4-1/2 Stars. I have a very good friend who suffers from agoraphobia and a daughter with social anxiety. I’ll admit I never really understood these feelings. I’m the opposite, a consummate extrovert who loves the hub of urban life and exploring everything the world has to offer. But PAPER GIRL takes me inside the life of Zoe, an agoraphobic who hasn’t left her home in over a year. Zoe was always more shy and reserved than her outgoing older sister, Mae, but before a series of events pushed her into seclusion, she lived a fairly normal life, attending Mae’s games and flirting with Mae’s friend, Jackson. After retreating into her home, she creates a haven of paper art that soothes her as well as occupies her time. Zoe is determined to return to some sort of a normal life, starting with attending her sister’s high school graduation. With the help of her therapist, she sets small goals for herself, including allowing herself to be tutored by Jackson, who has troubles of his own. Small victories and big steps backward combine to make Zoe’s journey one that is both realistic and relatable. Plot Told from dual points of view, there is one main plot, the romance between Zoe and Jackson, and two major subplots involving Zoe’s goal to re-enter life outside her home and Jackson’s relationship with his estranged father. The author throws enough roadblocks into both of their paths to keep things from ever getting too easy. The only thing I really wanted more of was uncertainty in their romance. There wasn’t any angst or doubt, nothing to really keep me turning the pages to make sure these two would end up together. The Characters I absolutely loved Zoe. She’s complex, smart, creative, funny, and just neurotic enough to be the perfect character to root for. I could feel her shame and horror when life infringed on her safe space. Watching her stretch the boundaries of that safety zone had me cheering for her every step of the way. Jackson was a little more pulled together, even though he’s homeless. His circumstances are as outside his control as Zoe’s are, but they’re environmental rather than emotional and mental. These two both overcome their own circumstances and situations to grow in believable ways. Top Five Things I Enjoyed About PAPER GIRL 1. Paper art. Colorful origami in three-dimensional space creates a solar system and galaxy that fills Zoe’s room and life. I would love to see it, because I’m not sure my imagination does it justice. 2. Mae. She is sympathetic as the older sister who loves Zoe and struggles with supporting her sister and longing for the life they used to have together outside their home. 3. Zoe’s mom. The Instagram and YouTube star who documents all the craftiness that is her life is both a supportive and understanding parent with some of the best lines in the book. 4. Jackson. He’s sweet, patient, and brilliant. He creates the perfect balance between supporting Zoe without being a crutch. 5. Zoe. She is fascinating, at times sarcastic, terrified, artistic, smart, and more all rolled into a tiny ball of determination. Bottom Line A wonderful young adult contemporary romance that examines how social anxiety can transform someone from the inside out. Disclaimer I was provided a copy of this book by the publisher in exchange for an honest review.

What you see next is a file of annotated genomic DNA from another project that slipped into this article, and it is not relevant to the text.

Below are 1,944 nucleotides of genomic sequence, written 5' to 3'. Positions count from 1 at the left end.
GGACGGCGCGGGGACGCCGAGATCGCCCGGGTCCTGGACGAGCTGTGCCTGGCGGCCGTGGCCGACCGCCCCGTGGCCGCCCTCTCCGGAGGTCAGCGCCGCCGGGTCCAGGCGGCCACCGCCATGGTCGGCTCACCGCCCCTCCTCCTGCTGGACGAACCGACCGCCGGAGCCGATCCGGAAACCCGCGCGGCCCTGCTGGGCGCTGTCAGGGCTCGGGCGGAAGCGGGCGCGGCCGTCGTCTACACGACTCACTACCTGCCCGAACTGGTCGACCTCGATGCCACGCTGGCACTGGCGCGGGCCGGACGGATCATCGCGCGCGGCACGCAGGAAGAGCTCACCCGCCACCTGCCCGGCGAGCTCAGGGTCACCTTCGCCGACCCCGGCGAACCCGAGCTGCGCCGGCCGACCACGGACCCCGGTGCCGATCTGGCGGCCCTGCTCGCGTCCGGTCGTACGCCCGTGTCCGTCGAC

‘Paper Girl’ is absolutely amazing. Let me say this first, so we all can hear it. Let me say it again. ‘Paper Girl’ is absolutely amazing. Why? The emotion, the fears that I can relate to, the need to be in control. Every teenager is scared of something, or feels like they are in the shadow of someone, or not good enough. Zoe and Jackson and Mae show everyone that not everyone is perfect, but that neither are the people you just assumed were. I loved the characters, the writing and the character development! This book is either going to take off or be the favourite of those few quiet people who will hold this book so close to them that they will feel broken when their copy falls to bits. But hey, maybe they can make something out of that amazing paper, a galaxy perhaps? I cannot express just how much I need you guys to read this. Lovers of Rainbow Rowell and John Green will love this.